Dubai: Yet another suspected case of teen suicide was reported on Sunday, December 8 in the UAE. A 16-year-old Indian girl died after falling off the window of her sixth floor apartment in Umm Al Quwain.
On Friday, a 15-year-old girl, an only child to her parents and lived in Sharjah, had died after a fall from her 10th floor apartment around 10pm on Friday. She was also Indian.
Why does this happen?
A research team has tried to understand why teens look at hurting themselves, or worse, killing themselves.
The study by researchers from QIMR Berghofer and The University of Queensland's Centre for Clinical Research examined risk factors that prompted 12 to 17-year-olds to transition from thinking about hurting themselves to acting on those thoughts.
They gathered data from 1,600 high school students - psychological, social, and behavioural data - and then reassessed the data after one year.
Primary researcher and PhD candidate Emily Hielscher, from QIMR Berghofer's Child and Youth Mental Health Research Group, said, "Of those adolescents, 216 reported experiencing suicidal thoughts at the start of the study, and they were interviewed 12 months after that time to see who actually went on to attempt suicide."
"Interestingly, we found that adolescents who said they'd been diagnosed with depression and had experienced stressful life events, such as bullying, were not at significantly increased risk of suicide attempts. These findings support other studies that show such factors as depression and impulsivity are not good at predicting who will go on to transition from suicidal thoughts to attempts."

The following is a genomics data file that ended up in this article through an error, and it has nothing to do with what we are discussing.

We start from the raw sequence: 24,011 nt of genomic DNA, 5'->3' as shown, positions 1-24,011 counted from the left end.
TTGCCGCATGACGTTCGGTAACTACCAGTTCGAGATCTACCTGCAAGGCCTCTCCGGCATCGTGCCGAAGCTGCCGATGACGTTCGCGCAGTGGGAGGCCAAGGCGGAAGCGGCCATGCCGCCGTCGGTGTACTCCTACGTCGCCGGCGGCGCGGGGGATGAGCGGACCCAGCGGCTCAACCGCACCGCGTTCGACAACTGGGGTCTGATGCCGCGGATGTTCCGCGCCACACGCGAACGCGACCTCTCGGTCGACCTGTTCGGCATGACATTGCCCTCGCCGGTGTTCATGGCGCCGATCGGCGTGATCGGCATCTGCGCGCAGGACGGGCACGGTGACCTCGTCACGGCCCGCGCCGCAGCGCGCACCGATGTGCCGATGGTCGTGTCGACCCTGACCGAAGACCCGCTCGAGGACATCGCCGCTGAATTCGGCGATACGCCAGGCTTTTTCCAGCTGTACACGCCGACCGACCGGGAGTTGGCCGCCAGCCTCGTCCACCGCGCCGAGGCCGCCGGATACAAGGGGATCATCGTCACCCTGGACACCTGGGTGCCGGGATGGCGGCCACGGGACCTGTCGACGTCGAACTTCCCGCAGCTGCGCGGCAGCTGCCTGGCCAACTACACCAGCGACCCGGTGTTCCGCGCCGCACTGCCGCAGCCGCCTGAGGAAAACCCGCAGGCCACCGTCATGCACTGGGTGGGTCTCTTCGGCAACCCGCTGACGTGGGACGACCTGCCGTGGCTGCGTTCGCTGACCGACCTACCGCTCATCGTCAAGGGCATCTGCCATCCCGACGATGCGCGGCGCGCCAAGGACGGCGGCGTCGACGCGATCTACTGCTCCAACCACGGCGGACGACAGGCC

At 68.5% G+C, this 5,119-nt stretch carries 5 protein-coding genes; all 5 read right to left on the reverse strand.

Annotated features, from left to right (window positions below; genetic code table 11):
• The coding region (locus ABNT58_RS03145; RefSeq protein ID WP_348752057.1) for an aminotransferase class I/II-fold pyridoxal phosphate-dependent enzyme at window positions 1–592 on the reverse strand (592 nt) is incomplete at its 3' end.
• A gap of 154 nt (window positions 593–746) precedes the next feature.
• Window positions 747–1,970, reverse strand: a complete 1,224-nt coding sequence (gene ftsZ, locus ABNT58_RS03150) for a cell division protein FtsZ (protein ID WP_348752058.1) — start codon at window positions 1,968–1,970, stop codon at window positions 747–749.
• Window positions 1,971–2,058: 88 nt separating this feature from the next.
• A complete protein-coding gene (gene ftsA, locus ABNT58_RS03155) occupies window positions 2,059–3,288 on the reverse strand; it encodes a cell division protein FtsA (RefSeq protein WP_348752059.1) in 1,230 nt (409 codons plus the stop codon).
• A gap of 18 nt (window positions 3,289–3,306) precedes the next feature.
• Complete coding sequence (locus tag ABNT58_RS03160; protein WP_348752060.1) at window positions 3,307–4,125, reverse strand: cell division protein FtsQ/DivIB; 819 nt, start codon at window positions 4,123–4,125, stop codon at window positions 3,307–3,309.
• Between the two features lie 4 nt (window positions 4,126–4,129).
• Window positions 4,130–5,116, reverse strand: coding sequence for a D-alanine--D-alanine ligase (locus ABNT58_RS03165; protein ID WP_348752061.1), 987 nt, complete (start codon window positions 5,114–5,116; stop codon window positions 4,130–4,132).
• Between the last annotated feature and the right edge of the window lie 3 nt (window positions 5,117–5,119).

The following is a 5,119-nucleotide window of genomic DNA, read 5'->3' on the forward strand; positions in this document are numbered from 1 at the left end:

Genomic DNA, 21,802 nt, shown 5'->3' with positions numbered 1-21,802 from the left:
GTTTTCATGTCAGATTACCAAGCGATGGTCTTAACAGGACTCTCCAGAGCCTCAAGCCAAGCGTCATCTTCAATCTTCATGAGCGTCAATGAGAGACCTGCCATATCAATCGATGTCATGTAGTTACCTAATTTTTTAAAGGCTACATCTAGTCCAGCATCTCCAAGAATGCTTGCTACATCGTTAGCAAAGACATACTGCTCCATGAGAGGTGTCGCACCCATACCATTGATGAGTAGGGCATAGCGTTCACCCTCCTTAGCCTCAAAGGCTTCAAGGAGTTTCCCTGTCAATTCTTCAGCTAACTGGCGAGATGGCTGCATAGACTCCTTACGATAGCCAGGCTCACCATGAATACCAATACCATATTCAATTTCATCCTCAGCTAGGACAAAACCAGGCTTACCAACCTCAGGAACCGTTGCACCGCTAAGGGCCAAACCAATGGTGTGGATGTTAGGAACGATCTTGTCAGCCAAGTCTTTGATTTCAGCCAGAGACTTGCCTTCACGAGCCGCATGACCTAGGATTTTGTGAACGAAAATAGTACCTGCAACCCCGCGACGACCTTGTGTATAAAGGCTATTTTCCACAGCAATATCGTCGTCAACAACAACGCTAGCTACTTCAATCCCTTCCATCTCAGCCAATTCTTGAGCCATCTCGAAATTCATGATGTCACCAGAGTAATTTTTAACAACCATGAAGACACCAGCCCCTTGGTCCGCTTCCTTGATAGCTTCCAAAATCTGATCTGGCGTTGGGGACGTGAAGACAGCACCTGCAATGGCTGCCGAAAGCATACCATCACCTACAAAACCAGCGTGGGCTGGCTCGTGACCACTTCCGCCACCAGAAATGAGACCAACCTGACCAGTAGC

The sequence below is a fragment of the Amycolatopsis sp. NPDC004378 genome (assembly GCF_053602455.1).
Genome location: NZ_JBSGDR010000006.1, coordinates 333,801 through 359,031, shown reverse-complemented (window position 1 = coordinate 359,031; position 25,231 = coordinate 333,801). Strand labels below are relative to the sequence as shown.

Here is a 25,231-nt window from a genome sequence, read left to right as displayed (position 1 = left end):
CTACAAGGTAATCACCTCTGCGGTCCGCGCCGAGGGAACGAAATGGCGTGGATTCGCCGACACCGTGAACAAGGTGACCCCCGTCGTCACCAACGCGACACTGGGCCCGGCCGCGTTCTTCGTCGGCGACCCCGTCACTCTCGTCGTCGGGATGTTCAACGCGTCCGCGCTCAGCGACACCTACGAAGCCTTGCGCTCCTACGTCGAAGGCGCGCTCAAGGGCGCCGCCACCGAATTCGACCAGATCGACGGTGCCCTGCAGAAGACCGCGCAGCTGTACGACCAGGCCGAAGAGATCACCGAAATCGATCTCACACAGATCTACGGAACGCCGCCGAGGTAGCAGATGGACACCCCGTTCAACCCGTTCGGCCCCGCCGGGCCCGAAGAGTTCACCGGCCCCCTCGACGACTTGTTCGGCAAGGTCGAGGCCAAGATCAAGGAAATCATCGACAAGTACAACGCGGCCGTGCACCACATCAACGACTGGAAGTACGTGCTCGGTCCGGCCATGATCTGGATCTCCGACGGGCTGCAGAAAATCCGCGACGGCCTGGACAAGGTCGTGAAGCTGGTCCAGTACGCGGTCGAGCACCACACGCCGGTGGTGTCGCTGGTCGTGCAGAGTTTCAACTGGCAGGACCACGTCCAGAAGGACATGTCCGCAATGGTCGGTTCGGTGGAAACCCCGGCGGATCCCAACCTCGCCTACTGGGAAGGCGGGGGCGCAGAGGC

The 16-year-old girl who died on Sunday was reported to have been suffering from bipolar affective disorder with a current episode of severe depression.
Suicide leading cause of death
Another statistic that is troubling is that suicide is the leading cause of death in 15 to 24-year-olds.
Senior author and the head of QIMR Berghofer's Mental Health Program, Associate Professor James Scott, said, ""A key challenge is that suicidal thinking in adolescents is common. Identifying the risk factors that are associated with the transition of adolescents from thinking of suicide to acting on those thoughts is critical for keeping young people safe."
"There appears to be something about adolescents experiencing hallucinations which elevates their risk of suicide, on top of the effect of being distressed," he added.
The study looked at data collected through self-reported questionnaires conducted at 12- month intervals from 2010 to 2012. Participants were offered support and those who were identified as being at risk of suicide were referred to the appropriate support service.
Indian expats can rely on a distress hotline and a help centre, sponsored by the Indian Embassy here.
Callers can discuss their emotional and financial issues, and they will be either assisted on the phone or scheduled to meet a counsellor, free of cost. The hotline is 800 46342.
- Inputs from ANI